British Soldiers
—poetry by Michael McInnis

He listed one of the
Charles as an 
emergency contact —
— on the form the
nurse handed him
reeling from ingesting
red helmeted British soldiers.

Sheet lightening still
crackling across his eyes as if
Orion had risen
during the summer,
winter only a
name given to war
heroes who walked in
heavy gales through a
pocked landscape.

The tree down across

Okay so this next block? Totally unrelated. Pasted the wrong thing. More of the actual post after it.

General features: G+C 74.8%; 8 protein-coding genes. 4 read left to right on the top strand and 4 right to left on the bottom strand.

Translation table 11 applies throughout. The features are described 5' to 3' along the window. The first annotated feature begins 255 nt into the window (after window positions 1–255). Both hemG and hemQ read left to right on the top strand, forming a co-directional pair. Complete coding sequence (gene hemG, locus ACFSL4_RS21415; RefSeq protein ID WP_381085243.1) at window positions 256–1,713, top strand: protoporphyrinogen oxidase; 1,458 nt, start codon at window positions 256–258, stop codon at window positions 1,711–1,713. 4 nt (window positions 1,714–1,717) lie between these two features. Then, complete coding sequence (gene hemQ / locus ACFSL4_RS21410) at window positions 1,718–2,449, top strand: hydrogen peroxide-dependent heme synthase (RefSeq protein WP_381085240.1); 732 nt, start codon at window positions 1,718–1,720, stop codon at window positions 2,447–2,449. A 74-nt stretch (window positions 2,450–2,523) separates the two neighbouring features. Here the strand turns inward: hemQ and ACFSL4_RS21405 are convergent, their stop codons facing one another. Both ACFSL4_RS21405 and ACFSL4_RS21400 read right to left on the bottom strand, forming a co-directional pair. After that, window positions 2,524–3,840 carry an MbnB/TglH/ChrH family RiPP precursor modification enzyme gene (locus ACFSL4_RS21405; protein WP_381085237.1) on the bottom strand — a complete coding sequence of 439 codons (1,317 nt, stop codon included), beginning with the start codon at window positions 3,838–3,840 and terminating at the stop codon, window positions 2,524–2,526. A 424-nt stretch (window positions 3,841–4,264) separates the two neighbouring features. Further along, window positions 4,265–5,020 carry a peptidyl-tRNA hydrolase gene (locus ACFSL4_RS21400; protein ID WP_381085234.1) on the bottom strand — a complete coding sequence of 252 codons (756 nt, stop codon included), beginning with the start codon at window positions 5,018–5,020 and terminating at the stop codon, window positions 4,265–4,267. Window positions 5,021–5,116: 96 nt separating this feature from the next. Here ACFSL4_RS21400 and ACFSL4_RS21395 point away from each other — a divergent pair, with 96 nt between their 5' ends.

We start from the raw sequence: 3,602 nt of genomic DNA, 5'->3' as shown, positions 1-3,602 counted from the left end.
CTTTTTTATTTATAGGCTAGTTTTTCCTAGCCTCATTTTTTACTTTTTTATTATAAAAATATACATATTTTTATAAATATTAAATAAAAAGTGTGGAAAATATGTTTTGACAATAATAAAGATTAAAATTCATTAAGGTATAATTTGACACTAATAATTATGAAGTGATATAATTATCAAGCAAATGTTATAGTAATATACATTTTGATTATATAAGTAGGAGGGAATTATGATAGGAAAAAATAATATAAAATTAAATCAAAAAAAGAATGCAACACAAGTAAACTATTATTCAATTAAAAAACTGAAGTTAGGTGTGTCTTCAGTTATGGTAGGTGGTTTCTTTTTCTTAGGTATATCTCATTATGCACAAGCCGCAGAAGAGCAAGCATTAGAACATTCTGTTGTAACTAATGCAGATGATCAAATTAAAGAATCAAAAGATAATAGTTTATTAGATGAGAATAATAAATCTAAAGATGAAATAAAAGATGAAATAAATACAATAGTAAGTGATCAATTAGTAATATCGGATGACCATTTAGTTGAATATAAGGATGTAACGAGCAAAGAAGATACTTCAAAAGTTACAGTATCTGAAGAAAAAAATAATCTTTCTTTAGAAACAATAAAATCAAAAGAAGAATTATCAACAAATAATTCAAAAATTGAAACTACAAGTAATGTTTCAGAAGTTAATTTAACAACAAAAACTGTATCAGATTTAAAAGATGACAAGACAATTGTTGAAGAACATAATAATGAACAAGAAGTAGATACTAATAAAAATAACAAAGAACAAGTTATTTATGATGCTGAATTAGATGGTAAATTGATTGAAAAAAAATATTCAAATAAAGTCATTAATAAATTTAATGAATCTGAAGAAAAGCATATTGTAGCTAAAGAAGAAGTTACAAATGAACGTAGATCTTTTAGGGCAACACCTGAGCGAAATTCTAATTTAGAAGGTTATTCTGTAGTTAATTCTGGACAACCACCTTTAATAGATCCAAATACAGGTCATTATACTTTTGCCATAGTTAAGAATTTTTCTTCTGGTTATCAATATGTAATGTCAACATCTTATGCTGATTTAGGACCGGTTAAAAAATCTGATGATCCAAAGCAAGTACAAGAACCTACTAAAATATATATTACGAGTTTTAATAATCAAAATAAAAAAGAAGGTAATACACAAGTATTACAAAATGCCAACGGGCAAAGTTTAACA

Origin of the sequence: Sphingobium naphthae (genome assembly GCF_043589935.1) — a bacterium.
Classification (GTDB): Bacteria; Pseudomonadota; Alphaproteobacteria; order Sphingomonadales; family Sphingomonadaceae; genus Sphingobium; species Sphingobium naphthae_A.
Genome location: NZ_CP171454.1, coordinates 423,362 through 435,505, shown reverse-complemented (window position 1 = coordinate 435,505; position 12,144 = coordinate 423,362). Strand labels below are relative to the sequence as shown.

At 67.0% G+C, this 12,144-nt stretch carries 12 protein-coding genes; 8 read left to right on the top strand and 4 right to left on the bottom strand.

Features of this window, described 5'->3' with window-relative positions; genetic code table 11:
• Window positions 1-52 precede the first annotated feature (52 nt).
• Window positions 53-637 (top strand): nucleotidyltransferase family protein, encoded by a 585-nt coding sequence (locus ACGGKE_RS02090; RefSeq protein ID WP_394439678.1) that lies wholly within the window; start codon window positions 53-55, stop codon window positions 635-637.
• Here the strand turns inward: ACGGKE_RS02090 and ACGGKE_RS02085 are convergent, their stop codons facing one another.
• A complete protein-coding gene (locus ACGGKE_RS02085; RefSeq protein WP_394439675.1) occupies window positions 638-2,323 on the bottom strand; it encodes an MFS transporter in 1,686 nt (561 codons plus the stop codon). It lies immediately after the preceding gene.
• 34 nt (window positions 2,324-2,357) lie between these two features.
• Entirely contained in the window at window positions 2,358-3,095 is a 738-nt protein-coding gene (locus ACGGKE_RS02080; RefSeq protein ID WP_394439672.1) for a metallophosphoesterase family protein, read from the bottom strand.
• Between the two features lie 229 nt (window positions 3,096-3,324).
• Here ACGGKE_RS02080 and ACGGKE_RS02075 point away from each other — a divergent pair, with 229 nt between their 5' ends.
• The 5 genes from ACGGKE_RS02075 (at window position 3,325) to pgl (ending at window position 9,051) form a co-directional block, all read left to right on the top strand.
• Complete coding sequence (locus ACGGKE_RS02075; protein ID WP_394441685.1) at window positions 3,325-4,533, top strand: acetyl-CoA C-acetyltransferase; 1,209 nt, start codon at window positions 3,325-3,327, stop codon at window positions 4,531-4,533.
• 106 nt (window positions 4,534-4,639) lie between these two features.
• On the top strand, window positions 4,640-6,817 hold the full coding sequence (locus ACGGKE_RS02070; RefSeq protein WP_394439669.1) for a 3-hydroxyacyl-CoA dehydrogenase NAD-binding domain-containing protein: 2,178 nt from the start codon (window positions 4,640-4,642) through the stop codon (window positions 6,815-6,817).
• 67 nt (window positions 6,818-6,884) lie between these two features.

the cratered path,
Cladonia cristatella and
Trebouxia erici holding
out for new growth,
luminous from the night’s rain,
bitter and musty tasting
still as they pumped his
stomach of the lichen.

Michael McInnis lives in Boston and spent six years in the Navy sailing across the Pacific and Indian Oceans to the Persian Gulf three times, chasing white whales and ending up only with madness. He has published poetry and short fiction in Rasputin Poetry, Literary Yard, 1947, Dead Snakes, Monkey Bicycle, Cream City Review and other little magazines and small presses.